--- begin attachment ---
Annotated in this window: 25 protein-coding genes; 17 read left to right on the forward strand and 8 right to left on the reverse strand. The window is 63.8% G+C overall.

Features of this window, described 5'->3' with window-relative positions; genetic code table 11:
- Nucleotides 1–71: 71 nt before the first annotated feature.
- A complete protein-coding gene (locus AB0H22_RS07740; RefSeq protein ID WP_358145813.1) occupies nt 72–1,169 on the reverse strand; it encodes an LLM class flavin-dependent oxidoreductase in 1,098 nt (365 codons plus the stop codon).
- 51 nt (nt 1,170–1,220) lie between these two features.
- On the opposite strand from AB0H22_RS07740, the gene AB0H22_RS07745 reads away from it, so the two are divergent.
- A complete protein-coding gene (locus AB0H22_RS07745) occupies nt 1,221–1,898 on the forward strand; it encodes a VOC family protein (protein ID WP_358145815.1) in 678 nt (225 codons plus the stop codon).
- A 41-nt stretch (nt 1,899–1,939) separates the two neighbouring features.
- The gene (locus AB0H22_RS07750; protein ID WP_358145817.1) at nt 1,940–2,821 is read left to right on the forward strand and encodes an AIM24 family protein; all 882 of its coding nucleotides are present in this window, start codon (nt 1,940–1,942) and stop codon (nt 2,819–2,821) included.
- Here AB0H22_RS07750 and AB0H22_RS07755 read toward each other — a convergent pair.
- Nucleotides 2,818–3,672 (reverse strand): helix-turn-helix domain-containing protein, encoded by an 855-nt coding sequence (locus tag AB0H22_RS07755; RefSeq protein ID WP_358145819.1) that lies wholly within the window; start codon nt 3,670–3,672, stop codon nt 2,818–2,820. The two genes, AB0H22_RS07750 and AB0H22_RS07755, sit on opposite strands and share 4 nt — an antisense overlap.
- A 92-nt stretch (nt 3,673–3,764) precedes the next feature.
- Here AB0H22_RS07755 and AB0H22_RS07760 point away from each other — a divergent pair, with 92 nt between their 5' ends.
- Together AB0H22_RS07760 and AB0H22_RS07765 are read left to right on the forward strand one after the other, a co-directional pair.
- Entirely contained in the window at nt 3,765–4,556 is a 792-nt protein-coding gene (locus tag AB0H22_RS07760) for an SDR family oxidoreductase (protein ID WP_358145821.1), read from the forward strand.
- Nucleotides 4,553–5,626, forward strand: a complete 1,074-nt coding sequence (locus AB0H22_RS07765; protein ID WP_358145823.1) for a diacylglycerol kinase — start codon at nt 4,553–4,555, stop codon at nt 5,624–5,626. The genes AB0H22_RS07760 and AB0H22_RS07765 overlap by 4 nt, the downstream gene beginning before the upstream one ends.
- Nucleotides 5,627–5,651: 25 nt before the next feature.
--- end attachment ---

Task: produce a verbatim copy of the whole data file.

Annotated in this window: 25 protein-coding genes; 17 read left to right on the forward strand and 8 right to left on the reverse strand. The window is 63.8% G+C overall.

Features of this window, described 5'->3' with window-relative positions; genetic code table 11:
- Nucleotides 1–71: 71 nt before the first annotated feature.
- A complete protein-coding gene (locus AB0H22_RS07740; RefSeq protein ID WP_358145813.1) occupies nt 72–1,169 on the reverse strand; it encodes an LLM class flavin-dependent oxidoreductase in 1,098 nt (365 codons plus the stop codon).
- 51 nt (nt 1,170–1,220) lie between these two features.
- On the opposite strand from AB0H22_RS07740, the gene AB0H22_RS07745 reads away from it, so the two are divergent.
- A complete protein-coding gene (locus AB0H22_RS07745) occupies nt 1,221–1,898 on the forward strand; it encodes a VOC family protein (protein ID WP_358145815.1) in 678 nt (225 codons plus the stop codon).
- A 41-nt stretch (nt 1,899–1,939) separates the two neighbouring features.
- The gene (locus AB0H22_RS07750; protein ID WP_358145817.1) at nt 1,940–2,821 is read left to right on the forward strand and encodes an AIM24 family protein; all 882 of its coding nucleotides are present in this window, start codon (nt 1,940–1,942) and stop codon (nt 2,819–2,821) included.
- Here AB0H22_RS07750 and AB0H22_RS07755 read toward each other — a convergent pair.
- Nucleotides 2,818–3,672 (reverse strand): helix-turn-helix domain-containing protein, encoded by an 855-nt coding sequence (locus tag AB0H22_RS07755; RefSeq protein ID WP_358145819.1) that lies wholly within the window; start codon nt 3,670–3,672, stop codon nt 2,818–2,820. The two genes, AB0H22_RS07750 and AB0H22_RS07755, sit on opposite strands and share 4 nt — an antisense overlap.
- A 92-nt stretch (nt 3,673–3,764) precedes the next feature.
- Here AB0H22_RS07755 and AB0H22_RS07760 point away from each other — a divergent pair, with 92 nt between their 5' ends.
- Together AB0H22_RS07760 and AB0H22_RS07765 are read left to right on the forward strand one after the other, a co-directional pair.
- Entirely contained in the window at nt 3,765–4,556 is a 792-nt protein-coding gene (locus tag AB0H22_RS07760) for an SDR family oxidoreductase (protein ID WP_358145821.1), read from the forward strand.
- Nucleotides 4,553–5,626, forward strand: a complete 1,074-nt coding sequence (locus AB0H22_RS07765; protein ID WP_358145823.1) for a diacylglycerol kinase — start codon at nt 4,553–4,555, stop codon at nt 5,624–5,626. The genes AB0H22_RS07760 and AB0H22_RS07765 overlap by 4 nt, the downstream gene beginning before the upstream one ends.
- Nucleotides 5,627–5,651: 25 nt before the next feature.